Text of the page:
WASHINGTON • Federal Reserve Chair Janet Yellen said the United States central bank is on track to raise interest rates this year, even as she acknowledged that economic "surprises" could lead them to change that plan.
"Most FOMC (Federal Open Market Committee) participants, including myself, currently anticipate that achieving these conditions will likely entail an initial increase in the federal funds rate later this year, followed by a gradual pace of tightening thereafter," Dr Yellen said during a speech on Thursday in Massachusetts. "But if the economy surprises us, our judgments about appropriate monetary policy will change."
She was speaking a week after the FOMC left its benchmark federal funds target near zero, saying "recent global economic and financial developments" might dampen growth and inflation in the US.
Her remarks echoed recent comments by other Fed officials who have sought to frame the outcome of this month's meeting of the committee as a pause in the march towards higher rates, rather than a signal that the Fed's intentions have changed.
The committee next meets from Oct 27 to 28, and then again from Dec 15 to 16.
Concerns over a slowdown in China after a surprise Aug 11 devaluation of the yuan triggered turmoil in financial markets and raised questions about the outlook for the global economy.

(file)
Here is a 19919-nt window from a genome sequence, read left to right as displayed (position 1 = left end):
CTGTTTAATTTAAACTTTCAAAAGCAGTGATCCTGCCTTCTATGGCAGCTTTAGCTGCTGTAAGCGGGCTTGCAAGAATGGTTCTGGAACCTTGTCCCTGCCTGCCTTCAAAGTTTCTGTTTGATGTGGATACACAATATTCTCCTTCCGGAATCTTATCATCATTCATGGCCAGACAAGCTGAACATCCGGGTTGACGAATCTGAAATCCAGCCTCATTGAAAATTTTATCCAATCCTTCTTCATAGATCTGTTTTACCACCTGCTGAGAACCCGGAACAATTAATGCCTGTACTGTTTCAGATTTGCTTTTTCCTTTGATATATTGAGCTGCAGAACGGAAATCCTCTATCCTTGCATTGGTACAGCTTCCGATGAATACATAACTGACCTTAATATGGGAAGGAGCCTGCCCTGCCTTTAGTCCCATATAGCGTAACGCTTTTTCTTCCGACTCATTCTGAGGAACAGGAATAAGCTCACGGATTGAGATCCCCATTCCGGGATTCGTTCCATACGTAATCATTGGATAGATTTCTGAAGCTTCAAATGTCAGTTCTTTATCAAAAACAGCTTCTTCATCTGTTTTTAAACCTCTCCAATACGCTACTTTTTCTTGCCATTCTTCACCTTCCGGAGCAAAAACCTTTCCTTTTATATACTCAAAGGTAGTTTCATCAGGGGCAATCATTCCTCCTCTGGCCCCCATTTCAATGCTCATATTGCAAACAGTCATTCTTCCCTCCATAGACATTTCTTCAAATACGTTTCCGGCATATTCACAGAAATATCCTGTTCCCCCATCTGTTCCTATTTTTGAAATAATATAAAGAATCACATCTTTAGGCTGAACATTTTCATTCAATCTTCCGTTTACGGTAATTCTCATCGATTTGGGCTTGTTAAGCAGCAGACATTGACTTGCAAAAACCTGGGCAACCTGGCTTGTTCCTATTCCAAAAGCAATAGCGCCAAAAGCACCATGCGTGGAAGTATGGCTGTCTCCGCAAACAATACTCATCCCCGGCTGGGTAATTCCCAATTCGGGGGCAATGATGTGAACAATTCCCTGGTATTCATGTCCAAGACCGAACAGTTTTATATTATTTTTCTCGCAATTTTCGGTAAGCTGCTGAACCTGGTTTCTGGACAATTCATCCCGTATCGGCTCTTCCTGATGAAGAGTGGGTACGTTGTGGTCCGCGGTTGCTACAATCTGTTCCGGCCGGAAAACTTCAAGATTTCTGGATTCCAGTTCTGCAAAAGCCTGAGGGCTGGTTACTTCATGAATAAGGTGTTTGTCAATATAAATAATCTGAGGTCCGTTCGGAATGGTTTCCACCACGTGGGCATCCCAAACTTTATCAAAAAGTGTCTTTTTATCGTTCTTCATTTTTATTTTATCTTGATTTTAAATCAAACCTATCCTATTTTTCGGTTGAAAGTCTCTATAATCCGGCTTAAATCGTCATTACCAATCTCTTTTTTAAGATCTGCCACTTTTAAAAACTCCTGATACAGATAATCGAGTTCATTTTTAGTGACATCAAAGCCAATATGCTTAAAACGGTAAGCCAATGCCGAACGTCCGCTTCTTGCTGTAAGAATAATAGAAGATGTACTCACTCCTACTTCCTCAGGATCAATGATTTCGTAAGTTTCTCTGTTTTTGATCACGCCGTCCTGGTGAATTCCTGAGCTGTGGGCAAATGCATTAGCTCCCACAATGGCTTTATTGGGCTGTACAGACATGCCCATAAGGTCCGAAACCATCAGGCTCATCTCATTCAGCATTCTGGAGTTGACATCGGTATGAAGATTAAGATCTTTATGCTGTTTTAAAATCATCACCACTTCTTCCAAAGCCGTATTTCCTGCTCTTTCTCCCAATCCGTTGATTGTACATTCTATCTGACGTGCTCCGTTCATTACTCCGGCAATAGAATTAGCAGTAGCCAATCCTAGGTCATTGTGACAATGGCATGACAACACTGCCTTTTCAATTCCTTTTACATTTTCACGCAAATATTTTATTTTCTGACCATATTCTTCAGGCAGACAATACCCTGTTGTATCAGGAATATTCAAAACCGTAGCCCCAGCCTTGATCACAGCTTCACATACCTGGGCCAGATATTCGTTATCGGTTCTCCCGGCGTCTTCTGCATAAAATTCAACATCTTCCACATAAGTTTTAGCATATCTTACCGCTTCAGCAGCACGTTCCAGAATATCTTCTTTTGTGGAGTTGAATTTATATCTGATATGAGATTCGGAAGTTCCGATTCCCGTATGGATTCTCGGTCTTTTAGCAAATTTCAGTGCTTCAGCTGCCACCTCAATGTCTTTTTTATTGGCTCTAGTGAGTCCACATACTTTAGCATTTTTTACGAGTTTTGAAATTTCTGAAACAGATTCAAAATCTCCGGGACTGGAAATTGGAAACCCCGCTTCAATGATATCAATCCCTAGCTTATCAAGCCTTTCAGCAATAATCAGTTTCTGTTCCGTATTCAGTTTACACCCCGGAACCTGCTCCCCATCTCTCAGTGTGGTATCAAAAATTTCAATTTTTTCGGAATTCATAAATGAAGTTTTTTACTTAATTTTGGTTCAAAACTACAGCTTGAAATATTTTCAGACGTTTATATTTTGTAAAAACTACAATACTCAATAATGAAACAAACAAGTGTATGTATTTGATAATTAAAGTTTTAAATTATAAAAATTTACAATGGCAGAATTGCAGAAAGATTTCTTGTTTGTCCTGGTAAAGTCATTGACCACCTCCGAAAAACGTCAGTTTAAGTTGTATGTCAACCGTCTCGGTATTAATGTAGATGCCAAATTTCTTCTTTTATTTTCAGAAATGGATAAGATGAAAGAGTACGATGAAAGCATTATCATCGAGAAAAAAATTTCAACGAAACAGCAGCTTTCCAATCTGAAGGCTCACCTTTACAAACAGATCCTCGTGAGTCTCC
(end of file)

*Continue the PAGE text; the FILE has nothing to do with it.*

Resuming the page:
While "there wasn't anything significant enough that changed in one week for her to give us a different take", said Mr Tom Porcelli, chief US economist at RBC Capital Markets in New York, Dr Yellen "finally acknowledges that she, specifically, does believe that a rate hike is appropriate this year".
Mr Porcelli expects a December increase, but thinks there's a high hurdle to moving this year. Slower demand from China, where growth is projected to drop below 7 per cent this year, has helped push down commodity prices, sapping already low inflation in the US.
The Fed has also been forced to weigh headwinds against signs of continued growth in the domestic economy. US employers have added 1.7 million jobs to payrolls this year, pushing unemployment down to 5.1 per cent last month, its lowest in more than seven years.
The US dollar rallied after Dr Yellen's remarks, dragging the Singapore dollar to $1.4239 against the US dollar yesterday. It had closed at $1.4216 the previous day.
The ringgit declined beyond RM4.39 against the greenback yesterday for the first time since the Asian financial crisis prompted Malaysia's central bank to implement capital controls in 1998.
Dr Yellen's remarks were "significant in that it does indicate they're going to move forward and raise rates this year", said Ms Kathy Lien, managing director at BK Asset Management.
"She made a pretty strong argument that rates are going to rise this year."
BLOOMBERG, AGENCE FRANCE-PRESSE